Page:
For a long time now I have deliberated if perchance God is a minimalist, a proponent of the principles of minimalism entrenched in simplicity. Like any other, the concept is taken in different directions by people, but nevertheless in broad terms it is a proactive, provocative clarion call back to the basics where our lust for excess is put in check. The world over, but especially in America all the more, we could benefit significantly from learning to do more with less, and in so doing stop overvaluing and quantitatively evaluating things in such a way that says bigger must be better, wherein we must go big or go home. Our bent toward sin reveals a disordered penchant for material abundance that abounds in discontentment.
There is no refuting that we adore gargantuan-sized, gas-guzzling vehicles, able to take a licking and keep on ticking, or so we hope. We like our meals extra-large too, so in procuring the best super-sized bang for our buck, we will scour the globe to locate the most cost-effective all-you-can-eat buffets. We are a society of very proud multitaskers, endlessly shuttling children to umpteen activities while we eat fast-food, send text-messages and type away on our tablet device keeping abreast of our legion of Facebook friends and Twitter followers, all while operating a 4,500-pound automobile with the power to end our lives or others' in the blink of an eye. Although we may still find ourselves there, it is a given that most of us don't aim for increased girth in our body or ballooning debt, but it is harder to not believe in practical ways that bigger is better.
With few body parts off-limit, implants are all the rage today, as we seek to artificially upgrade that which doesn't tickle our fancy. Starbucks has become a conglomerate in the coffee business precisely because we love our one, or two, or more cups of high-priced java. Even our fruits and vegetables today are mammoth, injected with synthetic preservatives and hormones that enable us to eat strawberries and pumpkins produced well outside of the agrarian calendar's natural limits. And you know that Jesus' disciples and seekers don't want to be left out of this quantitative excitement, so we have the megachurch model of ministry that has exploded in recent years. Defined as 2,000 or more people in average weekend worship attendance, salivating over anonymity and freedom, we like feeling one church -- maybe ours -- is better than another church -- maybe someone else's -- simply because of the grandness of its edifice or the rising number of ministries it boasts.
Contrary to popular belief, quality is not quantity's illegitimate child. Is it not better to have a congregation of 300 committed Christians than a stadium-sized assembly of 30,000 churchgoers who are there to be served rather than to serve? Of course, yes, I know those are not mutually exclusive comparisons. There are small churches devoted to cheap discipleship and big churches substantively on fire for Jesus. Even so, the lesson still remains that deciding to live below our means, to slow-down and take stock of what matters most, and to never devalue small things is God's expectation. And the more we scramble, bite, scratch, and claw for more significance in this life, the more we are actually missing the life that Jesus intends for us. Using what you have no matter how small, in obedience to God in faith is a beautiful thing to see because God is found most powerfully in life's small things. This is precisely why the Christian life is fundamentally about doing more with less.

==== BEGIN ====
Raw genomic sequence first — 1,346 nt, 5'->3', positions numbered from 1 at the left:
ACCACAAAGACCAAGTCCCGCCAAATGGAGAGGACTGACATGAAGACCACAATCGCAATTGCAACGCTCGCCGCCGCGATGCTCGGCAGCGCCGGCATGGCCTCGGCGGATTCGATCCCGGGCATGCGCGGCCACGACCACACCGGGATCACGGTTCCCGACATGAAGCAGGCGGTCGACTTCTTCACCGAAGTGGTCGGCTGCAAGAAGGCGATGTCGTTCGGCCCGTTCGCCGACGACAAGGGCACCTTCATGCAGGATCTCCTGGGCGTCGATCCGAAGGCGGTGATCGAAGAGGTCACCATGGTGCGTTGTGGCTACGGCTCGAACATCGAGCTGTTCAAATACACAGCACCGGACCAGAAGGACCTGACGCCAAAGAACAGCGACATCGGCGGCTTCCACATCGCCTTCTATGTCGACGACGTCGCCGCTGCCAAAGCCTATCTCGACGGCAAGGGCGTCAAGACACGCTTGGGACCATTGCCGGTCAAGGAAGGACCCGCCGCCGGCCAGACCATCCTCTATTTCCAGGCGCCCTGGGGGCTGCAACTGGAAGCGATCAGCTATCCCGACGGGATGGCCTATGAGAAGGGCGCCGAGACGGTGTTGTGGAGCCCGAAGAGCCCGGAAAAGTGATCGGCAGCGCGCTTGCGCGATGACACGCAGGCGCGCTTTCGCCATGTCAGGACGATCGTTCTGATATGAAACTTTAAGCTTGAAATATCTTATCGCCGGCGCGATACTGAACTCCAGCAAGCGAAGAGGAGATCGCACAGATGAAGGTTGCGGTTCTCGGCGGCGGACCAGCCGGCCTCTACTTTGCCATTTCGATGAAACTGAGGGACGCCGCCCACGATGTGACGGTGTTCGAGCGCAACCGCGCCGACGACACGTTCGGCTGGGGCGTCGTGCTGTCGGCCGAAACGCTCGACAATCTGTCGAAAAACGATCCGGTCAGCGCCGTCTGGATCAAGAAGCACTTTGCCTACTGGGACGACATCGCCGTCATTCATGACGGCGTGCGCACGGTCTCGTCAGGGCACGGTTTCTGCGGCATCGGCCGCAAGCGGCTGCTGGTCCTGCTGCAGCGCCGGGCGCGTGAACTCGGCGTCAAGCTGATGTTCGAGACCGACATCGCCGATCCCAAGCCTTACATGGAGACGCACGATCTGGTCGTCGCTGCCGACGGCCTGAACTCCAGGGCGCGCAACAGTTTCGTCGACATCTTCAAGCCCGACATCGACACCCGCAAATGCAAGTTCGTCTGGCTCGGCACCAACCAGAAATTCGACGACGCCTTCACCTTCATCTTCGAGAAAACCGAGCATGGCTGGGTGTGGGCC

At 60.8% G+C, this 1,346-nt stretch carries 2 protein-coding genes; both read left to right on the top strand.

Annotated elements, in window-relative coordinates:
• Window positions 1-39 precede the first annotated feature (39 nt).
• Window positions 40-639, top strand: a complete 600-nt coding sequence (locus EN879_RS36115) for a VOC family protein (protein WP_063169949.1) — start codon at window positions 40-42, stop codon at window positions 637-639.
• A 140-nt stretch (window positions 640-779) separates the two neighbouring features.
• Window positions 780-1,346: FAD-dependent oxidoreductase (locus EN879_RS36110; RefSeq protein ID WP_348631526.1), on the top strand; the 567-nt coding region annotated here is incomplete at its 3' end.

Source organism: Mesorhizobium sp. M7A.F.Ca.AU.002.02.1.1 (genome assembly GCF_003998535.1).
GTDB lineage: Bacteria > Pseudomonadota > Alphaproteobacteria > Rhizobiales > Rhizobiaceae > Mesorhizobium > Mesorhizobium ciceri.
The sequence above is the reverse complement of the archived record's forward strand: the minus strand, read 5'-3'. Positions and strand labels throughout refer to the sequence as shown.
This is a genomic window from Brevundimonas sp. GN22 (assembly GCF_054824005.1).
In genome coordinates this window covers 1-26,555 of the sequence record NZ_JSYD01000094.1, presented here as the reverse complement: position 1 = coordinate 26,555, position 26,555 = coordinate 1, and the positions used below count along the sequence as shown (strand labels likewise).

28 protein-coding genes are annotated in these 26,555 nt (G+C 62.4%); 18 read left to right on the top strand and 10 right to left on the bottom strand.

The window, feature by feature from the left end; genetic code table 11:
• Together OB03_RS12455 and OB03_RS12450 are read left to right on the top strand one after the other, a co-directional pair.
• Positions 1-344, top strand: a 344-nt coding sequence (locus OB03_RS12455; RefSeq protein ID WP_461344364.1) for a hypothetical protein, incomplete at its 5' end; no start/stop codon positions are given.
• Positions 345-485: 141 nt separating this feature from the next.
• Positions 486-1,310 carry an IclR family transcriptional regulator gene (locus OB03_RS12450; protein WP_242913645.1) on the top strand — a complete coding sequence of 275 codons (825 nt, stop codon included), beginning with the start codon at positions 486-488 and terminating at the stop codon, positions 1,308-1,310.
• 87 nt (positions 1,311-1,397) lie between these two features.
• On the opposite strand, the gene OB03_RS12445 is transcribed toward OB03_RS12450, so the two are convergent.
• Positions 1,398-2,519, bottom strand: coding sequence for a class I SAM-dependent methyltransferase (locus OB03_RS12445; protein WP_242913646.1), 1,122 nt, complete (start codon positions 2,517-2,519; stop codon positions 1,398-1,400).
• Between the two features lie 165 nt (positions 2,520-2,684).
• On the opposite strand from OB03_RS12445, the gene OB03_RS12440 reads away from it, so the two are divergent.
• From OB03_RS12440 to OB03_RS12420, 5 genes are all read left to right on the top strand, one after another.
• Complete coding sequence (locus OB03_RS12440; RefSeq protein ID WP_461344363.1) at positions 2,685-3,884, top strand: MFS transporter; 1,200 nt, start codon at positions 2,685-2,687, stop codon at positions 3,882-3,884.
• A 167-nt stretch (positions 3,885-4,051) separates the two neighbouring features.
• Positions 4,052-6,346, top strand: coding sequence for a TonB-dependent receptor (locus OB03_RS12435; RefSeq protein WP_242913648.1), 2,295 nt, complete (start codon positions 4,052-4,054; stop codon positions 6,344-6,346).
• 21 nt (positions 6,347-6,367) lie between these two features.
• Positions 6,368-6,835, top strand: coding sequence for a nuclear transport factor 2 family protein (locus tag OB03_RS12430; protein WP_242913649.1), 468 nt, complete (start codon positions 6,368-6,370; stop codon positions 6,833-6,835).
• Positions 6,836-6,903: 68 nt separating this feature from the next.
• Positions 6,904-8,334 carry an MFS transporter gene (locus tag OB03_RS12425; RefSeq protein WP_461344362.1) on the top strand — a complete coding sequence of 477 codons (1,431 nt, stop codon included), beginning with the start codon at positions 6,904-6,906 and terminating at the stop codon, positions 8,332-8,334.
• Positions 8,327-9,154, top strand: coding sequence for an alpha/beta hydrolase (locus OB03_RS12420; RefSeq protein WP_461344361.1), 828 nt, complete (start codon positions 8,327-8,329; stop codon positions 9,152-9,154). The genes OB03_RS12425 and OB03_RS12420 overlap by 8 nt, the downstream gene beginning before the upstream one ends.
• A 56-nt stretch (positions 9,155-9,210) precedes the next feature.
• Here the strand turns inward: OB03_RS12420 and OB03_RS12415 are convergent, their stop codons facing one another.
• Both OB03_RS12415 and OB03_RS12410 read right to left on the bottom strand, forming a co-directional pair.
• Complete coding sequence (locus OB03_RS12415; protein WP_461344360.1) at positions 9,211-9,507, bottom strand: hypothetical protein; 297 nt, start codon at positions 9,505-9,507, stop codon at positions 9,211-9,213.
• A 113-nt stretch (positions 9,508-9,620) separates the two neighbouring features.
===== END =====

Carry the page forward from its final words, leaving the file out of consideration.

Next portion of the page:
It is a sad day when we dare turn our noses up at God's capabilities or workmanship, deeming it beneath our inflated wants. This is why God says to Zechariah, to tell the people, more as statement than inquiry, "Who despises the day of small things?" (Zechariah 4:10). Therefore, it is key that we of faith, in faith, refuse to be defined by our circumstances, but by God, by what God can do rather than what we cannot do, or what we struggle to do well. Whether the issue is financial resources, relationships, education or faith itself, God can do a lot with a little.
I still wonder if God is a minimalist. I likely will never know, though, but what I do know is that God expressly values small things, and Zechariah's example is just one of many found throughout the Bible. The Lord's words of warning to sixth century believers rebounding from Babylonian exile are the same words of warning to us today. Unconvinced that more can be accomplished with less, more of everything is what we pursue, often leaving God and God's principles only for what we deem to be emergency situations that render us desperate and available for intervention. Therein is our problem, this quandary of faith where we value only that which to human eyesight looks adequate and glamorous.
I am more apt to root for a team of hard-nosed, hardworking players of average talent than one chock-full of extraordinarily gifted prima donnas who think they are God's "frozen chosen." This matter of bestowing unmerited value, however, is far from something that somehow only affects Baptists, Episcopalians, Presbyterians, Methodists or other "mainline" denominations (or groups of non/inter-denomination). It also doesn't only affect one racial, ethnic, cultural group or gender. It doesn't only affect Christians for that matter. Between Adam's blood flowing through us (Genesis 3:17-19) and the societal mist we all inhale, every woman, man and child is touched by this tragic way of thinking and living.
And so God says, "Who despises the day of small things?" -- challenging us to do more with less, as an example of values that are not of this world.